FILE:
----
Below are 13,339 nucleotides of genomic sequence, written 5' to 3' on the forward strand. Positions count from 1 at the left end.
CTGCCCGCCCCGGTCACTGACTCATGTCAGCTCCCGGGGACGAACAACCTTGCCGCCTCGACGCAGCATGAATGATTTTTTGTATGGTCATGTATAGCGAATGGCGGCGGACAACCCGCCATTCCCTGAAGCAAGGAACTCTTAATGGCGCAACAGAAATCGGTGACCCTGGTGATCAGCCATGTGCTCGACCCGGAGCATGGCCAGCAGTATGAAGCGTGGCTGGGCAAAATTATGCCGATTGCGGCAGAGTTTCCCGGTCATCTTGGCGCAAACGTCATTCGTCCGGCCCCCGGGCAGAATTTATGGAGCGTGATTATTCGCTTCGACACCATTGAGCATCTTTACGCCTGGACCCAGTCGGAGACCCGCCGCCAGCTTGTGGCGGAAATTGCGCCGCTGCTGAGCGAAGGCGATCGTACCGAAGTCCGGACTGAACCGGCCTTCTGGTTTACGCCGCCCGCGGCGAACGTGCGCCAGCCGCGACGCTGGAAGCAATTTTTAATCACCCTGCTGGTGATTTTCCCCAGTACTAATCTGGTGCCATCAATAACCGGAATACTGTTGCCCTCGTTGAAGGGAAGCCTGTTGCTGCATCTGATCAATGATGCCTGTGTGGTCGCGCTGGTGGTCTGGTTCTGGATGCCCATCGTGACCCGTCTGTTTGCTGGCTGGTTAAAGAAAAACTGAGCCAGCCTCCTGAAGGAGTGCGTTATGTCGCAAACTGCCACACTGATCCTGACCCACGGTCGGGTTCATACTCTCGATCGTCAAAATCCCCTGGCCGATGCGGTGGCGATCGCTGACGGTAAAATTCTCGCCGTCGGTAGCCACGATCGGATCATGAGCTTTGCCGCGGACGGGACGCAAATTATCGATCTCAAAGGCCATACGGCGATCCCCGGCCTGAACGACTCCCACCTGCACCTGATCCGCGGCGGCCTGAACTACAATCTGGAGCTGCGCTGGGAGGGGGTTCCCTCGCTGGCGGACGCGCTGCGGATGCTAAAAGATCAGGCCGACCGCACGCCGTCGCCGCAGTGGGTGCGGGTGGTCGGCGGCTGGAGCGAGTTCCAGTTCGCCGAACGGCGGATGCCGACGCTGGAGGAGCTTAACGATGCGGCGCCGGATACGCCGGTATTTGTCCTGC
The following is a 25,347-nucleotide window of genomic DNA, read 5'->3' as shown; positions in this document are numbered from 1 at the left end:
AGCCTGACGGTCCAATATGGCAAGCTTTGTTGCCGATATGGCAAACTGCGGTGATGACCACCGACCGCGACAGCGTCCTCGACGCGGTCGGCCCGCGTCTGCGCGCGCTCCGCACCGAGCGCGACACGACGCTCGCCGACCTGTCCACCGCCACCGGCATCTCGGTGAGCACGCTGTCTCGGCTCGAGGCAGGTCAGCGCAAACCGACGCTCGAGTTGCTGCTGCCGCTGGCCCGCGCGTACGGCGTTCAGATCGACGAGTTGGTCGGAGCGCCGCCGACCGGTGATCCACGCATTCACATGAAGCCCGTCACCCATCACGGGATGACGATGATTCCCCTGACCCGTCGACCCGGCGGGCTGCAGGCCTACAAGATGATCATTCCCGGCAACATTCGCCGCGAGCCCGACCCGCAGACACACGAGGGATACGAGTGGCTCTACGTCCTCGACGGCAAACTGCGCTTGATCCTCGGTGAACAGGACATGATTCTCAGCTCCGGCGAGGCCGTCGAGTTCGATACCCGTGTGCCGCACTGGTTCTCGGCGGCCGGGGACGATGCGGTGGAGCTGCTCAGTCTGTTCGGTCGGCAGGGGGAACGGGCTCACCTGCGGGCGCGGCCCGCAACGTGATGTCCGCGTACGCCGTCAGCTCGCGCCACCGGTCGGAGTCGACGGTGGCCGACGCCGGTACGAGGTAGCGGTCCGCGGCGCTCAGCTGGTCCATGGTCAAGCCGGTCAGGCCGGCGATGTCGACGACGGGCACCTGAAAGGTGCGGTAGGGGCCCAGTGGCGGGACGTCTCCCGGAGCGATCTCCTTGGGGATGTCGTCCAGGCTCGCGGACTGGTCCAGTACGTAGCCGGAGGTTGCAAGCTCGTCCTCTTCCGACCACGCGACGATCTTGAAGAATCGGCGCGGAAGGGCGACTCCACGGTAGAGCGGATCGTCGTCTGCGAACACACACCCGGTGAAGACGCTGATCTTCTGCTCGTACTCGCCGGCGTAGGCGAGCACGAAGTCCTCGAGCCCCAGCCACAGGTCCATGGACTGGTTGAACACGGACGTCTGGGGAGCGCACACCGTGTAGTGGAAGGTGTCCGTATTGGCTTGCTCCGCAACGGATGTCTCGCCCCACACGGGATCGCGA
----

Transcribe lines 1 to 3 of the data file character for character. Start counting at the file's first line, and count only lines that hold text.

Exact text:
Below are 13,339 nucleotides of genomic sequence, written 5' to 3' on the forward strand. Positions count from 1 at the left end.
CTGCCCGCCCCGGTCACTGACTCATGTCAGCTCCCGGGGACGAACAACCTTGCCGCCTCGACGCAGCATGAATGATTTTTTGTATGGTCATGTATAGCGAATGGCGGCGGACAACCCGCCATTCCCTGAAGCAAGGAACTCTTAATGGCGCAACAGAAATCGGTGACCCTGGTGATCAGCCATGTGCTCGACCCGGAGCATGGCCAGCAGTATGAAGCGTGGCTGGGCAAAATTATGCCGATTGCGGCAGAGTTTCCCGGTCATCTTGGCGCAAACGTCATTCGTCCGGCCCCCGGGCAGAATTTATGGAGCGTGATTATTCGCTTCGACACCATTGAGCATCTTTACGCCTGGACCCAGTCGGAGACCCGCCGCCAGCTTGTGGCGGAAATTGCGCCGCTGCTGAGCGAAGGCGATCGTACCGAAGTCCGGACTGAACCGGCCTTCTGGTTTACGCCGCCCGCGGCGAACGTGCGCCAGCCGCGACGCTGGAAGCAATTTTTAATCACCCTGCTGGTGATTTTCCCCAGTACTAATCTGGTGCCATCAATAACCGGAATACTGTTGCCCTCGTTGAAGGGAAGCCTGTTGCTGCATCTGATCAATGATGCCTGTGTGGTCGCGCTGGTGGTCTGGTTCTGGATGCCCATCGTGACCCGTCTGTTTGCTGGCTGGTTAAAGAAAAACTGAGCCAGCCTCCTGAAGGAGTGCGTTATGTCGCAAACTGCCACACTGATCCTGACCCACGGTCGGGTTCATACTCTCGATCGTCAAAATCCCCTGGCCGATGCGGTGGCGATCGCTGACGGTAAAATTCTCGCCGTCGGTAGCCACGATCGGATCATGAGCTTTGCCGCGGACGGGACGCAAATTATCGATCTCAAAGGCCATACGGCGATCCCCGGCCTGAACGACTCCCACCTGCACCTGATCCGCGGCGGCCTGAACTACAATCTGGAGCTGCGCTGGGAGGGGGTTCCCTCGCTGGCGGACGCGCTGCGGATGCTAAAAGATCAGGCCGACCGCACGCCGTCGCCGCAGTGGGTGCGGGTGGTCGGCGGCTGGAGCGAGTTCCAGTTCGCCGAACGGCGGATGCCGACGCTGGAGGAGCTTAACGATGCGGCGCCGGATACGCCGGTATTTGTCCTGC
The following is a 25,347-nucleotide window of genomic DNA, read 5'->3' as shown; positions in this document are numbered from 1 at the left end: